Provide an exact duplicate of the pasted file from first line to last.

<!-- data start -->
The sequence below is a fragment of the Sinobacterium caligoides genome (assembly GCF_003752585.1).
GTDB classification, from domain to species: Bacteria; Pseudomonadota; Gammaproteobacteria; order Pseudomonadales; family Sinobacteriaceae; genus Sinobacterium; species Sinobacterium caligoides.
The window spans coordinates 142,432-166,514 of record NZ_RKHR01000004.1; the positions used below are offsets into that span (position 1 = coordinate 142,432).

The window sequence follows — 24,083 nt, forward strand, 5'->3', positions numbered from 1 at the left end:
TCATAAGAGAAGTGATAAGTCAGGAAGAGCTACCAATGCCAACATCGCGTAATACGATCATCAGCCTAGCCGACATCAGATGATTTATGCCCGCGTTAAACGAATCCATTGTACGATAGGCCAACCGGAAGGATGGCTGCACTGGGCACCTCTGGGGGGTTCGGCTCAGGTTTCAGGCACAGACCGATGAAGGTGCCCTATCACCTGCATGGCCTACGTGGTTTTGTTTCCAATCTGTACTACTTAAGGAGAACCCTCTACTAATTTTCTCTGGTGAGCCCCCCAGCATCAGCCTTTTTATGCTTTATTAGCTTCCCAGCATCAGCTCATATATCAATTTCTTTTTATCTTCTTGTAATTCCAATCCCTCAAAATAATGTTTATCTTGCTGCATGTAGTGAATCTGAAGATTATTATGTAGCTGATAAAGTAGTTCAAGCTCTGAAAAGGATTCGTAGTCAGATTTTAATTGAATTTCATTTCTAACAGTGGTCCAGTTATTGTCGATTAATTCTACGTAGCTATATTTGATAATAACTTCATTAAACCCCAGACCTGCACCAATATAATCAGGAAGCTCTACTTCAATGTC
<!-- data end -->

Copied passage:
The sequence below is a fragment of the Sinobacterium caligoides genome (assembly GCF_003752585.1).
GTDB classification, from domain to species: Bacteria; Pseudomonadota; Gammaproteobacteria; order Pseudomonadales; family Sinobacteriaceae; genus Sinobacterium; species Sinobacterium caligoides.
The window spans coordinates 142,432-166,514 of record NZ_RKHR01000004.1; the positions used below are offsets into that span (position 1 = coordinate 142,432).

The window sequence follows — 24,083 nt, forward strand, 5'->3', positions numbered from 1 at the left end:
TCATAAGAGAAGTGATAAGTCAGGAAGAGCTACCAATGCCAACATCGCGTAATACGATCATCAGCCTAGCCGACATCAGATGATTTATGCCCGCGTTAAACGAATCCATTGTACGATAGGCCAACCGGAAGGATGGCTGCACTGGGCACCTCTGGGGGGTTCGGCTCAGGTTTCAGGCACAGACCGATGAAGGTGCCCTATCACCTGCATGGCCTACGTGGTTTTGTTTCCAATCTGTACTACTTAAGGAGAACCCTCTACTAATTTTCTCTGGTGAGCCCCCCAGCATCAGCCTTTTTATGCTTTATTAGCTTCCCAGCATCAGCTCATATATCAATTTCTTTTTATCTTCTTGTAATTCCAATCCCTCAAAATAATGTTTATCTTGCTGCATGTAGTGAATCTGAAGATTATTATGTAGCTGATAAAGTAGTTCAAGCTCTGAAAAGGATTCGTAGTCAGATTTTAATTGAATTTCATTTCTAACAGTGGTCCAGTTATTGTCGATTAATTCTACGTAGCTATATTTGATAATAACTTCATTAAACCCCAGACCTGCACCAATATAATCAGGAAGCTCTACTTCAATGTC